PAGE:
10.000KM | London Film Festival 2014

It’s a story that starts with sex and ends with sex – and a whole lot of loneliness and technology in between.  Sergi and Alex are a young Spanish couple who bravely embark on the stark reality of a long-distance relationship, putting their previous plans of baby-making and domestic bliss on hold in order for Alex to pursue a photography career in L.A.  It is not so much a tale of two cities, but of two computer screens; two pixelated faces peering from the confines of their separate living quarters within two cities.  We never venture out from either character’s apartment (or indeed meet any other characters), so everything we learn about their environments is drawn from emailed photographs, Google Map street views and glitchy Skype camera footage – exactly how Sergi and Alex themselves are forced to share one another’s lives.  Predictably the relationship begins to deteriorate over time, as the days are neatly ticked off in labelled chapters, which paces the story calmly and rhythmically like an ominously swinging pendulum.  ‘Day 2’ sees the couple playfully rolling around and pouting down the lens to each other; several weeks later cracks begin to appear as Alex’s work takes priority over giving Sergi her undivided attention.  Surly comments start being made, bitter arguments start being had, tears are shed and all communication is lost with a single, mournful whine of the Skype disconnection tone.

Both actors are admirable in their roles. Natalia Tena is androgynous, stern-faced and driven; her brief lapses into well-spoken English are strangely alienating and serve as jarring reminders of her presence outside the bubble of her relationship as well as her power to remove herself from it.  David Verdaguer, all soft dark beard, tear-twinkling eyes and student scruffiness, represents vulnerability as well as stubbornness.  The good thing about the film is its lack of biasedness towards either person; both are at fault and both have a fair argument.  However somewhere along the way one begins to wonder what overall point Carlos Marques-Marcet wants his film to make.  Is it a tragedy – an emotive, downward spiral of two people falling out of love?  Is it an investigation into whether long-distance couples can last? Or an anthropologic demonstration of how modern-day relationships function in 2014?  Perhaps none of these.  However, as directionless as the story occasionally feels, we do get the eventual satisfaction of seeing the partners reunite, which feels like a structure has been completed.  Although, the strain of awkwardness that ensues is so sorrowful that perhaps one can conclude the film is veering towards the first option after all.  Whilst Alex and Sergi deflatedly make love, the void of emptiness between them is so glaringly apparent that it strikes us how fraudulent the notion is of absence making the heart grow fonder.  When Sergi asks Alex why she didn’t jump desperately into his arms like ‘in the movies’, she responds, ‘What about the next day?’ His darkly humorous answer is that the movie characters are ‘still unhappy; they take it to court and get divorced.’  It is a simple moment of black comedy that mirrors the couple’s own state and concludes the film:  grand gestures such as flying across the world to surprise the other person will not resolve niggling marital issues – a flawed relationship will always remain flawed, and no amount of modern technology can camouflage that reality.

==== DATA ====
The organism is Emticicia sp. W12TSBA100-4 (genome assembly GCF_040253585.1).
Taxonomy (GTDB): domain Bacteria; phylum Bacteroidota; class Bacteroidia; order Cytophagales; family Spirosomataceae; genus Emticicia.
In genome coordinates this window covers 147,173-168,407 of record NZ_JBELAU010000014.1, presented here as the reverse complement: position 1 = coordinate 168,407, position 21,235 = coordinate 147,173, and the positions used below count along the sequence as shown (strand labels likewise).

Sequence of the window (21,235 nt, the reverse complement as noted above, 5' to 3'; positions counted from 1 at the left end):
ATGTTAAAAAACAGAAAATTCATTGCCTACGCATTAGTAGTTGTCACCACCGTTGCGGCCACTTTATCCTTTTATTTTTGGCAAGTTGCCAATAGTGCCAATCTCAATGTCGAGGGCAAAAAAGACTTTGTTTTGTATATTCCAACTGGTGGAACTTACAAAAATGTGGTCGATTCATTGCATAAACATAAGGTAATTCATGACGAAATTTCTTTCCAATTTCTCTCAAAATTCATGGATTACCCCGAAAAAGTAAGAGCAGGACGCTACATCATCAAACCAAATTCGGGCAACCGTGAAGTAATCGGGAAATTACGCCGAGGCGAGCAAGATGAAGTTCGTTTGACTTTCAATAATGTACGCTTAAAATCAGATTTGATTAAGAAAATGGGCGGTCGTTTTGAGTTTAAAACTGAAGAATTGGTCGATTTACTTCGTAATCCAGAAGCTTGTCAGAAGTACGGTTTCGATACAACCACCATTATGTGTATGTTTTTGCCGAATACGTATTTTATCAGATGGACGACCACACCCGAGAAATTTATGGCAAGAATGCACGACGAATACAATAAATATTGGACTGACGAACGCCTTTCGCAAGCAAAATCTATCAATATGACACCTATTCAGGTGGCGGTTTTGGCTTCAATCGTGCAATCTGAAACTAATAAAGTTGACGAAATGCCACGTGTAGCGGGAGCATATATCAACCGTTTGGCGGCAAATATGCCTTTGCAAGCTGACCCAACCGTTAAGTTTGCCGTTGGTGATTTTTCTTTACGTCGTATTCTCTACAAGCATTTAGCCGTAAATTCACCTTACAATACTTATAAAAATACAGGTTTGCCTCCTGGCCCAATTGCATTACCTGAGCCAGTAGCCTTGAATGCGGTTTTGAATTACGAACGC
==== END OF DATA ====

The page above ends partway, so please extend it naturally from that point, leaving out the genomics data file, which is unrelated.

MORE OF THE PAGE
This review comes from a screening at the 58th London Film Festival 2014 (LFF 2014).

 

 

About The Author

Saskia is a young writer living in London. After graduating in Film Studies at The University of Kent, she completed an MA at Central School of Speech and Drama, where she developed a passion for writing and creating short films for herself and her fellow students to act in. When not immersed in scribbling ideas down, Saskia can be found partaking in crazy outdoor activities covered in as much mud as possible.

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